My employer is setting up a portal on their computer for me to see my weekly checks. The portal will require me to sign in with my employer number and also four digits of my Social Security. I receive a hard copy of my check weekly and have no plans to get inside the portal. Is it legal for the employer to use my Social Security number to set up this portal for the first time? My concern is if I never get in and change the password anyone can have access just knowing My employee number and my Social Security number.

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    Can you access it and change the password? Commented Dec 5, 2019 at 20:35
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    "My concern is if I never get in and change the password anyone can have access" If there is only one computer shared with all of the employees, anyone can get in and basically do anything. Personally, I would not enter any personal information into this computer ever.
    – sf02
    Commented Dec 5, 2019 at 20:50
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    Is this portal a homebrew solution, or something purchased from a reputable payroll software company? There are so many reason your employer shouldn't try and do this themselves.
    – Seth R
    Commented Dec 5, 2019 at 21:01
  • @JoeStrazzere, My mistake. I didn't know that the "social security number" was called something else in most other English-speaking countries. Commented Dec 6, 2019 at 1:55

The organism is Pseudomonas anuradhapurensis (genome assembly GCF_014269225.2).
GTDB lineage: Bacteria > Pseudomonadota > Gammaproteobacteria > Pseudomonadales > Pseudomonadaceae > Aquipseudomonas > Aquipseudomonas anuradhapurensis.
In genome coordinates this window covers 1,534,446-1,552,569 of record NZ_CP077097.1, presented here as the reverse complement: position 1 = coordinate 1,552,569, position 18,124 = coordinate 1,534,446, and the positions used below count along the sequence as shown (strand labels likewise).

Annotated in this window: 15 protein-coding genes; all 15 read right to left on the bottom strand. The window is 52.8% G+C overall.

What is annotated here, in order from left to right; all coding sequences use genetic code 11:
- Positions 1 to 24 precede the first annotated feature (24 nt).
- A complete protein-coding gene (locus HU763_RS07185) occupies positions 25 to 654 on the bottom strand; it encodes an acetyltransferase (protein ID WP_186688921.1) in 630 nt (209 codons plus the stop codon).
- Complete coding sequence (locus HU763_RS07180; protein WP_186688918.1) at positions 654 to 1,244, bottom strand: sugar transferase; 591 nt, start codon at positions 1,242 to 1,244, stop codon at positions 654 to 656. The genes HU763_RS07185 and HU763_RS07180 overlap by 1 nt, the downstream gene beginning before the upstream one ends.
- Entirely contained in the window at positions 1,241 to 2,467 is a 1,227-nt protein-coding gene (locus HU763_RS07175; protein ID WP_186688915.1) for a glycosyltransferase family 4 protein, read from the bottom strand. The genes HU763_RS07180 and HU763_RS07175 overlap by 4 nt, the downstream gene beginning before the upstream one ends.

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    @JoeStrazzere, That's an excellent feature request. It could just be an automated suggestion, not a mandatory one. Has this feature request been made already? Commented Dec 6, 2019 at 2:16

3 Answers 3


How many of your coworkers know your social security number? This isn't an unusual thing by any means. I've worked for companies with time-clock software that use last 4 of SSN as the login. If you're that concerned about it, then just sign in once and change the password. But realistically speaking if someone had your SSN and a vendetta against you they could do much worse to you than just looking at your pay stubs.


This is absolutely normal. Many insurance, HR, etc systems use this as a first time verification because it’s the one confidential bit of information that the company has collected from you. Some systems use is persistently - this is sketchier but people should not know your SSN, you should keep that like it’s a password. And if you can change to a real password, then do so.


My concern is if I never get in and change the password anyone can have access just knowing My employee number and my Social Security number.

Your concern is valid. SSN is an identifier, it is not a secret. It should never be used as a secret because it was not designed for that.

Your instinct is right. You should change your password as soon as possible. If you cannot - for any reason - the privacy concern is big enough to raise this with HR. If that happens, I'm sure we'd welcome another question here.

Setting the initial password the same as the 4 digits of your SSN is bad practice, but not necessarily "evil". It's common to set initial passwords to something already known to the recipient, and the person who made that decision might not have been technical.

Sidenote: The last 4 digits of your SSN are enough to infer the entire SSN, if someone knows your year and place of birth.

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    The last bit is only true for those born in recent decades when SSNs are assigned at birth. I only got an SSN in my early teens when I started working, and that was completely normal. If I recall the change took place when SSNs started being required for all claimed dependents for income tax, either late 70s or early 80s.
    – Jon Custer
    Commented Dec 7, 2019 at 16:35

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